A number of recent news stories support our view that the downside risk to the internet monoliths may be increasing. In no particular order, we could list Uber losing its license in London for running fast and loose with the regulations, the Chinese authorities more strictly controlling the content on Facebook and WhatsApp, and an increasing focus on the lack of effort made by social media sites to control harmful content. Is the free ride that these near monopolies have had coming to an end?
In the era of big data, natural monopolies form easily and quickly as the company with the most customer information is able to leverage that advantage to gather more customers, and hence more information. Any new entrant starts with a huge disadvantage, no customers and no information.
This market power, combined with vast financial resources, makes the large internet platforms appear so powerful that it has led to a careless approach to customers and even governments. As much as customers value the service highly, this carelessness, such as Uber’s failure to comply with TfL (Transport for London) regulations, might appear a good strategy, but it concerns us greatly.
Populist sentiment can be fickle. In one breath people are complaining about Uber’s failure to offer minimal employment rights and minimum wage, in the next, almost one million people sign a petition to keep them on the road, despite notable breaches of the law.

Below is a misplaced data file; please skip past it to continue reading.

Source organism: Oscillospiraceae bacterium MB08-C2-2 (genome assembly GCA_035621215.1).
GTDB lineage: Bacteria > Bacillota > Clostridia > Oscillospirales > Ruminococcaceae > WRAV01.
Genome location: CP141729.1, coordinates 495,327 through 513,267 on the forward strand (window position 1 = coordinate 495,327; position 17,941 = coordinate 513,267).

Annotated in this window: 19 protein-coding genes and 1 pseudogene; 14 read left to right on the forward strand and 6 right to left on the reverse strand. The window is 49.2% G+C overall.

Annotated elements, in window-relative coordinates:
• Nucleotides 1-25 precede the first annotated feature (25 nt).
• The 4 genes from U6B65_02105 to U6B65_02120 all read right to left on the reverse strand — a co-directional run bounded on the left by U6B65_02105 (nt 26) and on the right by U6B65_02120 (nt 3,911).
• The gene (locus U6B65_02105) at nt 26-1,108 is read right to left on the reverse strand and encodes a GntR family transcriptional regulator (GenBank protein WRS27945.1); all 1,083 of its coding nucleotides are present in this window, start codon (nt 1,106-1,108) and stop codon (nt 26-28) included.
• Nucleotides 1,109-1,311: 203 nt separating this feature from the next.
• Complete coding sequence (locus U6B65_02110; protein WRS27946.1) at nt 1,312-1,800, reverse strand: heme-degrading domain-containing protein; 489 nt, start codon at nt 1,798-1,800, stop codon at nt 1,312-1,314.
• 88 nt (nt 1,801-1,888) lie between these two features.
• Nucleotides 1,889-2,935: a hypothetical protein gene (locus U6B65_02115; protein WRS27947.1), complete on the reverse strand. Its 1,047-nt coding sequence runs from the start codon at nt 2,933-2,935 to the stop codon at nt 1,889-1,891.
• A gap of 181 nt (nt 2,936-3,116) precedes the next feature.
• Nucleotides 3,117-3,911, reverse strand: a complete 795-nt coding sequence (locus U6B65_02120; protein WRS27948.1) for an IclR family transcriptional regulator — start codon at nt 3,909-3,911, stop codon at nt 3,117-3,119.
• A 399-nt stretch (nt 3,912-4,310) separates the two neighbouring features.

We think the tide is gradually turning, Facebook complains that it’s too difficult to filter illegal or offensive content when it makes in excess of US$2bn per quarter. This is absurd, they are simply not trying. In our eyes, it’s a case of corporate immaturity and irresponsibility. The same can be said of Uber’s attitude, which has led to a number of potential public safety and security implications.
A recent academic study which suggested that excessive use of social media may be harming the mental health of the younger generation may, in the fullness of time, be the internet’s tobacco moment.
Coming in the near future will be the US’s tax reform plan, whereby the win-win for the Trump administration will be a clampdown on offshore tax avoidance combined with a reduction in overall tax rates, as part of the Make America Great Again programme.
The Democrats are very likely to support the plan if it involves an increase in taxes on big business and a reduction in the burden on small businesses. This is also potentially highly positive for job growth. The technology industry would be potentially the big losers in this, while the smaller and mid-sized domestically based companies the winners.
Our process focusses on risk, as much as it does on our views of the future. So, as the companies in our consumer technology basket have risen this year we have tended to reduce them into strength. At the same time we have had a bias towards the Asian businesses in this area, where the regulatory risk is believed to be lower.
As the news develops we will keep this sector on close watch. While much of its huge performance is justified by spectacular rates of revenue growth, both from advertising and direct from consumer revenues, if net profits come under pressure from falling margins and higher tax rates the story could change from growth to maturity quite quickly.
David Jane is manager of Miton’s multi-asset fund range.
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